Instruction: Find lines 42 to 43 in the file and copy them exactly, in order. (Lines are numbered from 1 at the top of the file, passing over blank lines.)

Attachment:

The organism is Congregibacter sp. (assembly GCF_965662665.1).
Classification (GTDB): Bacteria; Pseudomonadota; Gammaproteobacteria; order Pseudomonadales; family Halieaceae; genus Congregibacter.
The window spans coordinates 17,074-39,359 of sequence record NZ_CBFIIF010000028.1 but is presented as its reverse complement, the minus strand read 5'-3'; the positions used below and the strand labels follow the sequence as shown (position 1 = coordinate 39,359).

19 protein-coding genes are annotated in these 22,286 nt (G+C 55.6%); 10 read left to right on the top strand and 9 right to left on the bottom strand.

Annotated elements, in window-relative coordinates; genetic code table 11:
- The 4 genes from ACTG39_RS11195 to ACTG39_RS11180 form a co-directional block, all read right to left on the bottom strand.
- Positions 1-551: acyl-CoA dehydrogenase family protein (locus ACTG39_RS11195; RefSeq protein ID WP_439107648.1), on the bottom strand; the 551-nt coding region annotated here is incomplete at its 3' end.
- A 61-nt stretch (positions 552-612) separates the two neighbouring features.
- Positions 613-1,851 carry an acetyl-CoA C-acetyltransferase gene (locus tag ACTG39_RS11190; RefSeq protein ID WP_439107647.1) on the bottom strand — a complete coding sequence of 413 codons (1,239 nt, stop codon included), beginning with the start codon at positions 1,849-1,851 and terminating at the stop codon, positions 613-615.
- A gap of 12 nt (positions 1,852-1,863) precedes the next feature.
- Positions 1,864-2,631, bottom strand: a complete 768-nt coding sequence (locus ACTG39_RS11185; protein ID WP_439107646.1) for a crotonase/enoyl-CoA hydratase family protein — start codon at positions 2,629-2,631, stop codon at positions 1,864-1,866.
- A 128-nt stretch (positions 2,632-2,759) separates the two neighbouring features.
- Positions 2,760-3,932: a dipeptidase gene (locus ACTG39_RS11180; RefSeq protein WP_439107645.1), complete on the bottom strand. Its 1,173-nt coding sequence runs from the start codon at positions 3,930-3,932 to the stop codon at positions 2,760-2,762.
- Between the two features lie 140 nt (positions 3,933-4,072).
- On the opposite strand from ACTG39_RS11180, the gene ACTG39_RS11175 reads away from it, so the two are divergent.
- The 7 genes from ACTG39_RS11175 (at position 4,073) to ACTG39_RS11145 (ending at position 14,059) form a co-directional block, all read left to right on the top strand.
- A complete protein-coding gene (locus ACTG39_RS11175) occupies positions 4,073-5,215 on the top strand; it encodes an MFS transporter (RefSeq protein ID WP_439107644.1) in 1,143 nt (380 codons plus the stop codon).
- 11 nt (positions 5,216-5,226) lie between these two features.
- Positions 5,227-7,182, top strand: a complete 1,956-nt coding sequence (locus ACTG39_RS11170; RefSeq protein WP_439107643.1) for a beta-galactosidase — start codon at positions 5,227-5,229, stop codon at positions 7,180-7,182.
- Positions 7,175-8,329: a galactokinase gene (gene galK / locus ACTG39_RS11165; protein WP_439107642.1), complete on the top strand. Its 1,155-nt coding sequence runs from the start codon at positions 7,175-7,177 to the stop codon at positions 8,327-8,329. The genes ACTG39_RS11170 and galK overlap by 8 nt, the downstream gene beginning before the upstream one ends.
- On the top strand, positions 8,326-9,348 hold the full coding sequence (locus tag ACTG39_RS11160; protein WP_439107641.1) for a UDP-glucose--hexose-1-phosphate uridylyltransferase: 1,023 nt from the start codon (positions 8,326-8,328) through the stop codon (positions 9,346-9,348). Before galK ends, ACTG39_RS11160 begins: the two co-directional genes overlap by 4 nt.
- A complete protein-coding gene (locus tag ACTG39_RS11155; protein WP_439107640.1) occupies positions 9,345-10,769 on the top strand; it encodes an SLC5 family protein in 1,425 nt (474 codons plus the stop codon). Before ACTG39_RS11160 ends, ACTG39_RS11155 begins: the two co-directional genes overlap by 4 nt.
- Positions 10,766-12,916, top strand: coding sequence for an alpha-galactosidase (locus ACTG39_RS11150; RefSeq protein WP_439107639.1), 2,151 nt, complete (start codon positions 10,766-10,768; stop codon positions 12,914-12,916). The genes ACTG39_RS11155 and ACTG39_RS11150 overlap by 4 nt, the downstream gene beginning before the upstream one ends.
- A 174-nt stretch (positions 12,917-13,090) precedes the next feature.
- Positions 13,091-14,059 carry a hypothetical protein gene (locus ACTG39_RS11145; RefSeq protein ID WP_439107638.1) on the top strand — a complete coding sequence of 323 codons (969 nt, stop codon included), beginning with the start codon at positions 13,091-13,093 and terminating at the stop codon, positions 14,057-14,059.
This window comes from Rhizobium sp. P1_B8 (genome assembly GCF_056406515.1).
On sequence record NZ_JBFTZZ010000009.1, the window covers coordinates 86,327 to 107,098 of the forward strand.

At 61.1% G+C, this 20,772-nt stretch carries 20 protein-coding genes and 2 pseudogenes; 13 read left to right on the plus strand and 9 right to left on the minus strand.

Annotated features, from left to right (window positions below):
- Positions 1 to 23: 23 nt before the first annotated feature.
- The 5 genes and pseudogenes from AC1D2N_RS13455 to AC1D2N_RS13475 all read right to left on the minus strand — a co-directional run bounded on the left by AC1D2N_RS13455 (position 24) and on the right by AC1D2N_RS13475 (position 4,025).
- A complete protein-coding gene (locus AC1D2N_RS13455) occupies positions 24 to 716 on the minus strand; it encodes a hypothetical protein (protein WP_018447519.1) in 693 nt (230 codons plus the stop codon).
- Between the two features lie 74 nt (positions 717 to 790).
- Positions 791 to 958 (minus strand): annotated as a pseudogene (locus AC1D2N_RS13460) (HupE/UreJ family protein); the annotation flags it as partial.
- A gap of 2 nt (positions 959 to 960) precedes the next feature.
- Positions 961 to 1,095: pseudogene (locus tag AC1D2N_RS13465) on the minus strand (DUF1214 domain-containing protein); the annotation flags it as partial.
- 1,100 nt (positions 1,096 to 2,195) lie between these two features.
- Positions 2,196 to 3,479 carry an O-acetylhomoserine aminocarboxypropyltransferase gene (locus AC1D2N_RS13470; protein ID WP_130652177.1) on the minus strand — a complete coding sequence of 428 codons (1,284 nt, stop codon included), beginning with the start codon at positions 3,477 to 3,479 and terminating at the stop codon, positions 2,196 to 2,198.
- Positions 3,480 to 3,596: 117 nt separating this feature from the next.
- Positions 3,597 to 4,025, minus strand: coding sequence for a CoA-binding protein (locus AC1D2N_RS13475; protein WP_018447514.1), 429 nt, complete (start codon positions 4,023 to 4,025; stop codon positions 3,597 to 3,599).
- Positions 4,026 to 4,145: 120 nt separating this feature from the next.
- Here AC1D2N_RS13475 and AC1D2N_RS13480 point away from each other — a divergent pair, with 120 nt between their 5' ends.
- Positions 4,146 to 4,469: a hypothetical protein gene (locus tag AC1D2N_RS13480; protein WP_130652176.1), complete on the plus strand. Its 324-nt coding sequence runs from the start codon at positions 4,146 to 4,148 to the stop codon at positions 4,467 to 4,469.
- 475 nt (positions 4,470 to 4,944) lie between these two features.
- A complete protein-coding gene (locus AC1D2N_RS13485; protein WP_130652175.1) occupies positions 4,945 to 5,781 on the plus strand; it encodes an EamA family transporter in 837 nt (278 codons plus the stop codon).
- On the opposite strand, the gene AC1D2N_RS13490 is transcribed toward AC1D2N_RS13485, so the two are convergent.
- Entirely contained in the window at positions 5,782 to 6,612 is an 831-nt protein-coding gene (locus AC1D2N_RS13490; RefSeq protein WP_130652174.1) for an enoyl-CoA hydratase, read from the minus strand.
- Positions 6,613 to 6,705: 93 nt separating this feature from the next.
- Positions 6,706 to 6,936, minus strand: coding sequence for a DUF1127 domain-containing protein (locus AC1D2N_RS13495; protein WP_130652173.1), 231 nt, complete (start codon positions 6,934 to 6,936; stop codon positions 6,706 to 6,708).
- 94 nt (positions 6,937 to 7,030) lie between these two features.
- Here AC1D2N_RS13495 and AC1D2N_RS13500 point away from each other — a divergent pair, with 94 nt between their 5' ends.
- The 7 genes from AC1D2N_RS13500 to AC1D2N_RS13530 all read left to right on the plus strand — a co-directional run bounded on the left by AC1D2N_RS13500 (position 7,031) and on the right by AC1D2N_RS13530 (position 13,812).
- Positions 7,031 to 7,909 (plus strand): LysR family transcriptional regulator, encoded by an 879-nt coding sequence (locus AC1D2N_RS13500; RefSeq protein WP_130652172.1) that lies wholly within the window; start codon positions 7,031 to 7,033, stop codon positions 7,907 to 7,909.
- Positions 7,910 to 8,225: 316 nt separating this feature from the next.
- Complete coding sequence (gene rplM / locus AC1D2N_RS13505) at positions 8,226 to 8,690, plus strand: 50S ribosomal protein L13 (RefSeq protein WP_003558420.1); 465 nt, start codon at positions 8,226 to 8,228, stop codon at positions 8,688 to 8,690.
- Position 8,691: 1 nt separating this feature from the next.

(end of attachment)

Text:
- Here AC1D2N_RS13475 and AC1D2N_RS13480 point away from each other — a divergent pair, with 120 nt between their 5' ends.
- Positions 4,146 to 4,469: a hypothetical protein gene (locus tag AC1D2N_RS13480; protein WP_130652176.1), complete on the plus strand. Its 324-nt coding sequence runs from the start codon at positions 4,146 to 4,148 to the stop codon at positions 4,467 to 4,469.